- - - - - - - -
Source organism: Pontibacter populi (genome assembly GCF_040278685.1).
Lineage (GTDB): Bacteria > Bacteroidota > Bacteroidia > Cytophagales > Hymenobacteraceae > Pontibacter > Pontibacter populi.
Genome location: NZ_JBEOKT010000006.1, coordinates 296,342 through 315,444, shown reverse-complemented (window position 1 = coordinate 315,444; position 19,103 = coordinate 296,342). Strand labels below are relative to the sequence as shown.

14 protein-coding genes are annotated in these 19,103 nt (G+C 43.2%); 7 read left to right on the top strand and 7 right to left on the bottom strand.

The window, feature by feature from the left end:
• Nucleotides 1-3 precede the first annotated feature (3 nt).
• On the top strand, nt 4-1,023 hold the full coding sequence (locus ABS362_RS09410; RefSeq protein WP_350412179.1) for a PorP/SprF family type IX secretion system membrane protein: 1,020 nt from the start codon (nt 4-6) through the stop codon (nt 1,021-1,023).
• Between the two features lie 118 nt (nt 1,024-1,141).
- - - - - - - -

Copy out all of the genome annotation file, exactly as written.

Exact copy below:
Source organism: Pontibacter populi (genome assembly GCF_040278685.1).
Lineage (GTDB): Bacteria > Bacteroidota > Bacteroidia > Cytophagales > Hymenobacteraceae > Pontibacter > Pontibacter populi.
Genome location: NZ_JBEOKT010000006.1, coordinates 296,342 through 315,444, shown reverse-complemented (window position 1 = coordinate 315,444; position 19,103 = coordinate 296,342). Strand labels below are relative to the sequence as shown.

14 protein-coding genes are annotated in these 19,103 nt (G+C 43.2%); 7 read left to right on the top strand and 7 right to left on the bottom strand.

The window, feature by feature from the left end:
• Nucleotides 1-3 precede the first annotated feature (3 nt).
• On the top strand, nt 4-1,023 hold the full coding sequence (locus ABS362_RS09410; RefSeq protein WP_350412179.1) for a PorP/SprF family type IX secretion system membrane protein: 1,020 nt from the start codon (nt 4-6) through the stop codon (nt 1,021-1,023).
• Between the two features lie 118 nt (nt 1,024-1,141).